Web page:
A significant number of people claim that today’s music has a negative effect on our young because it promotes hatred and violence. Many reminisce, with a bit of nostalgia, about how the “oldies but goodies” contained lyrics that encouraged peace and harmony. That assertion is really painting a very broad picture of contemporary music. Love, romance, and relationships are the predominant themes in a considerable number of today’s ballads.
The rhythm and blues sound from the doo-wop era certainly fit this generalization of the way music used to be — or, perhaps, in the opinion of many, what it ought to be. Without doubt, some of the lyrics featured in today’s popular music contain controversial verses. Yet, contentious themes or “disturbing” lyrics have been — and remain — a part of modern music.
In the 1950s, Louis Armstrong, Bobby Darin and others sang about a gangster, “Mack the Knife,” and how “scarlet billows start to spread” when “Mac” was back in town. In 1969, the Rolling Stones did not use poetic innuendo to disguise violent topics. Instead, they painted a much darker picture of humanity with unsettling lyrics such as “You knifed me in my dirty filthy basement” (“Let It Bleed”) and “I’ll stick my knife right down your throat” (“Midnight Rambler”).
Music is a form of expression. It serves as a barometer that gauges those ethical, moral, and social issues impacting society. In reality, “Musique du jour” is a lyrical time capsule; it captures the significant topics of a specific period of history in rhyme and verse.
For example, the popular music of the 1960s captured the contrasts and contractions of that era. While the “60s” was a time of peace; we were involved in a long, strange, and sad Asian war. It was a period of equality and civil rights; yet segregation and bigotry remained a part of life for many. It was an era of knowledge and enlightenment; it also was a time marked by ignorance, hysteria, and paranoia.
During their tenure in the 1960’s, The Beatles went from singing “I Want to Hold Your Hand” to telling us “All You Need is Love.” Eventually, those four Liverpudlian lads that had captured the hearts of a grieving America in 1964 provocatively asked “Why Don’t We Do It in the Road?” They raucously told us about “Helter Skelter” and how “Happiness is a Warm Gun.”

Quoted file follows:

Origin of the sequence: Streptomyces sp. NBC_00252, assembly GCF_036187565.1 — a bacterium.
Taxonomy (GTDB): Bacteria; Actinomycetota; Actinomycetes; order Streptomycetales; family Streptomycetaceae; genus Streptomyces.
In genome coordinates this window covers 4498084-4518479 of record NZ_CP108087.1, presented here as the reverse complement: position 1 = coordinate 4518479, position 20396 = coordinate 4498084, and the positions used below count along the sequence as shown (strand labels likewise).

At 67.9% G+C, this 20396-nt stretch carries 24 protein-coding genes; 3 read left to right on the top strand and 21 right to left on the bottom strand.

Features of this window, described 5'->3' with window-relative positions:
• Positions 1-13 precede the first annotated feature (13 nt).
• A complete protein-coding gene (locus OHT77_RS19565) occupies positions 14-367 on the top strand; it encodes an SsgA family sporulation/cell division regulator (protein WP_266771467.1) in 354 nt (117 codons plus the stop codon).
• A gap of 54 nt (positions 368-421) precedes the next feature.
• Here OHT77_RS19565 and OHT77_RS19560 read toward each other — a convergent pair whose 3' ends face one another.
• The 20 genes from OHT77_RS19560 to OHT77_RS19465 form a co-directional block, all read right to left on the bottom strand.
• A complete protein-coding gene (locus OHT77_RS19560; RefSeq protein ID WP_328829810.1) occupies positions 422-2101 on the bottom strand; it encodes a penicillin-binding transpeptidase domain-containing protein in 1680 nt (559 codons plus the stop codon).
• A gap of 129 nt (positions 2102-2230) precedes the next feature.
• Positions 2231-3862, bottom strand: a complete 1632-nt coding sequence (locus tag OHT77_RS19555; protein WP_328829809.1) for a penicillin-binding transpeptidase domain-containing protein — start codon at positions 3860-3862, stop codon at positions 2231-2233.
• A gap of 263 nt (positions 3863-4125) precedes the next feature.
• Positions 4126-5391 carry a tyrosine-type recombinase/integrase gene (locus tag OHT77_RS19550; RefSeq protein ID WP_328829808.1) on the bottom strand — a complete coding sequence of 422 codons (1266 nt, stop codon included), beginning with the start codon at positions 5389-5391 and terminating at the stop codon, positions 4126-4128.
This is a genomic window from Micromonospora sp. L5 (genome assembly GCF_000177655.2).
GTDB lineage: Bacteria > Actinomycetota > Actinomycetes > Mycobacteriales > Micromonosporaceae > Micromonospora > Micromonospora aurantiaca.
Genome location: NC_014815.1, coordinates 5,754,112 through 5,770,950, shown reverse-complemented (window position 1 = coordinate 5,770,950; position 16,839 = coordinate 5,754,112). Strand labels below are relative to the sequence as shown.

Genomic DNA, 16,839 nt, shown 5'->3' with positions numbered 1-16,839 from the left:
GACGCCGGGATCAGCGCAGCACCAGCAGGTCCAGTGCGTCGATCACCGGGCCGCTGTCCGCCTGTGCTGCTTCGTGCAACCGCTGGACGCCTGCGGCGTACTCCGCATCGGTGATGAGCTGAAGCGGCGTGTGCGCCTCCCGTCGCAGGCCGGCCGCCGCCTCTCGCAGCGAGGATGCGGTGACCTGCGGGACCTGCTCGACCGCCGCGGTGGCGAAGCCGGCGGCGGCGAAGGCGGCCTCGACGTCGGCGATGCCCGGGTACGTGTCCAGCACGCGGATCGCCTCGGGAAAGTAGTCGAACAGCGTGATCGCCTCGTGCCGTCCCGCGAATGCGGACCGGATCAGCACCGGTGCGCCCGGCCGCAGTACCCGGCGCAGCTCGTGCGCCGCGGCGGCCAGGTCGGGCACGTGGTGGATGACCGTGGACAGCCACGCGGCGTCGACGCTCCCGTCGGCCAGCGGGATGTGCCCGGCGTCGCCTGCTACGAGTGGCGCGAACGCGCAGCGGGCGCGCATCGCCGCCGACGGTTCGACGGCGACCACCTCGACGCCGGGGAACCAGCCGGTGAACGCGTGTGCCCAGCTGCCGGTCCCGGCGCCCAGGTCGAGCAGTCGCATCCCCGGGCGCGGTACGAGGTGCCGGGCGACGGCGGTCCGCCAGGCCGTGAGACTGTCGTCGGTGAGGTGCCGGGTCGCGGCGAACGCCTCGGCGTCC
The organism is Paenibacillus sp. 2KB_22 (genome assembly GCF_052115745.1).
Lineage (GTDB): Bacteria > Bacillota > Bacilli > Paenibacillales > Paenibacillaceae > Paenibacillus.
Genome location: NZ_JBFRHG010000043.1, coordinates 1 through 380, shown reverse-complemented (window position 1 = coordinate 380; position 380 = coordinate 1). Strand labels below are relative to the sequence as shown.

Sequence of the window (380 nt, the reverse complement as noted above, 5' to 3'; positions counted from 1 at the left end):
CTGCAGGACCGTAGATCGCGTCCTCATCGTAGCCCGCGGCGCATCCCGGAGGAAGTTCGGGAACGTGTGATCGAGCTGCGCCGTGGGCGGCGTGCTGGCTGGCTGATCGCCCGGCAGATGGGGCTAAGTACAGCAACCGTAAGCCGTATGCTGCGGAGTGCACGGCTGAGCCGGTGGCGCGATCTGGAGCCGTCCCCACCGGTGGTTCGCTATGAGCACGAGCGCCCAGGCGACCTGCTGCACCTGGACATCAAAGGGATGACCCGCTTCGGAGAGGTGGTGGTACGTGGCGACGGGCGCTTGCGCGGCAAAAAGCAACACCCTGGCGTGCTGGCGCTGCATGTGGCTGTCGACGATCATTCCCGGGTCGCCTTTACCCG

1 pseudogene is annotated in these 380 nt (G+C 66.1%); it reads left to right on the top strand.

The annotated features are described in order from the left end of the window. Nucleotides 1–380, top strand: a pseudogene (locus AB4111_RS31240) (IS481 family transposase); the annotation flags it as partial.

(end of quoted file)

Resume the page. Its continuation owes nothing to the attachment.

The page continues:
In “Midnight Rambler,” The Rolling Stones present a musical tale about the deviant exploits of an ebony-clad, night-stalking, murdering rapist. “Let It Bleed” chronicles society in 1969; it captures the need for society to be dependent on someone to lean, dream, feed, cream, and bleed on. “Gimme Shelter” warns us that war, rape, and murder are “just a shot away.”
Brother Louie” is a song about an interracial relationship. The band, Stories, turned Hot Chocolate’s song into a number 1 hit 1973. Bon Jovi and the hip-hop group, Code Red, covered “Brother Louie.”
Granted, by today’s standards, the songs mentioned in this letter could be considered “G-rated.” Yet, given the content and meaning of those songs, one would agree that they are controversial, contentious, and troubling. However, they captured those issues that troubled society during that time.
Guitar legend Jimi Hendrix pointed out, “Music doesn’t lie. If there is something to be changed in this world, then it can only happen through music.” Indeed, the soldier unsheathes his sword, the poet lifts his pen, and the musician picks up his instrument.
John Di Genio